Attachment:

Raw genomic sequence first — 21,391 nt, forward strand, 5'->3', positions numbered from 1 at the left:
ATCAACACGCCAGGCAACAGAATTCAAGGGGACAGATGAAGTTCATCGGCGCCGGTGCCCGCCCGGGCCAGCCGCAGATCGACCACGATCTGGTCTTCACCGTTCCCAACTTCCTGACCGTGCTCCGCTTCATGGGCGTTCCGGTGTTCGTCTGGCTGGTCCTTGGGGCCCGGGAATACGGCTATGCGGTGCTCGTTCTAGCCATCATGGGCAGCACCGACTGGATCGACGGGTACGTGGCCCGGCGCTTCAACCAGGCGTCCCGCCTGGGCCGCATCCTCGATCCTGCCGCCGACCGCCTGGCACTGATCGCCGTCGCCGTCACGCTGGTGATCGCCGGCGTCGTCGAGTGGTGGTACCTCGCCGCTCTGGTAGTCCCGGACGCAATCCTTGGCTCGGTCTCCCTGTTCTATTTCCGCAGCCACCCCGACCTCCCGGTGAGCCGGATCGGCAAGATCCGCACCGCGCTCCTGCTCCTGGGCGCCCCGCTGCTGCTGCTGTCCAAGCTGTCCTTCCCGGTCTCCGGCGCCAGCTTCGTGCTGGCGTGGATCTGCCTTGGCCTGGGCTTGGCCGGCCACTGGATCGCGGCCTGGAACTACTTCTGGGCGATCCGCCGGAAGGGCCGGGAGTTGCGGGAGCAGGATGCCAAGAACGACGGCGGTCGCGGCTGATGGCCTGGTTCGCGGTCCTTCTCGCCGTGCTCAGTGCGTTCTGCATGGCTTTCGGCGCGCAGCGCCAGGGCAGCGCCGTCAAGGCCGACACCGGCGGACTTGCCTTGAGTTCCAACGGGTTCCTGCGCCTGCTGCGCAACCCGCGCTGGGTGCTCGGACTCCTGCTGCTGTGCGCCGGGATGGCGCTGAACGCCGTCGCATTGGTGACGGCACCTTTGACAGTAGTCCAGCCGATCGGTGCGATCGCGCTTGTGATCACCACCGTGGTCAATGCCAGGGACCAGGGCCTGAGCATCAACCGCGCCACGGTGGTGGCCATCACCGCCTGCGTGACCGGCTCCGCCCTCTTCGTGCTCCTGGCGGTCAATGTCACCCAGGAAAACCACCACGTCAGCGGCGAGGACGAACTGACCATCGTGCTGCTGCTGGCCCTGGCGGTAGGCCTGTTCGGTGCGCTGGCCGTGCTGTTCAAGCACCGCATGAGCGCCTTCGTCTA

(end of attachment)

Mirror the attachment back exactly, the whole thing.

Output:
Raw genomic sequence first — 21,391 nt, forward strand, 5'->3', positions numbered from 1 at the left:
ATCAACACGCCAGGCAACAGAATTCAAGGGGACAGATGAAGTTCATCGGCGCCGGTGCCCGCCCGGGCCAGCCGCAGATCGACCACGATCTGGTCTTCACCGTTCCCAACTTCCTGACCGTGCTCCGCTTCATGGGCGTTCCGGTGTTCGTCTGGCTGGTCCTTGGGGCCCGGGAATACGGCTATGCGGTGCTCGTTCTAGCCATCATGGGCAGCACCGACTGGATCGACGGGTACGTGGCCCGGCGCTTCAACCAGGCGTCCCGCCTGGGCCGCATCCTCGATCCTGCCGCCGACCGCCTGGCACTGATCGCCGTCGCCGTCACGCTGGTGATCGCCGGCGTCGTCGAGTGGTGGTACCTCGCCGCTCTGGTAGTCCCGGACGCAATCCTTGGCTCGGTCTCCCTGTTCTATTTCCGCAGCCACCCCGACCTCCCGGTGAGCCGGATCGGCAAGATCCGCACCGCGCTCCTGCTCCTGGGCGCCCCGCTGCTGCTGCTGTCCAAGCTGTCCTTCCCGGTCTCCGGCGCCAGCTTCGTGCTGGCGTGGATCTGCCTTGGCCTGGGCTTGGCCGGCCACTGGATCGCGGCCTGGAACTACTTCTGGGCGATCCGCCGGAAGGGCCGGGAGTTGCGGGAGCAGGATGCCAAGAACGACGGCGGTCGCGGCTGATGGCCTGGTTCGCGGTCCTTCTCGCCGTGCTCAGTGCGTTCTGCATGGCTTTCGGCGCGCAGCGCCAGGGCAGCGCCGTCAAGGCCGACACCGGCGGACTTGCCTTGAGTTCCAACGGGTTCCTGCGCCTGCTGCGCAACCCGCGCTGGGTGCTCGGACTCCTGCTGCTGTGCGCCGGGATGGCGCTGAACGCCGTCGCATTGGTGACGGCACCTTTGACAGTAGTCCAGCCGATCGGTGCGATCGCGCTTGTGATCACCACCGTGGTCAATGCCAGGGACCAGGGCCTGAGCATCAACCGCGCCACGGTGGTGGCCATCACCGCCTGCGTGACCGGCTCCGCCCTCTTCGTGCTCCTGGCGGTCAATGTCACCCAGGAAAACCACCACGTCAGCGGCGAGGACGAACTGACCATCGTGCTGCTGCTGGCCCTGGCGGTAGGCCTGTTCGGTGCGCTGGCCGTGCTGTTCAAGCACCGCATGAGCGCCTTCGTCTA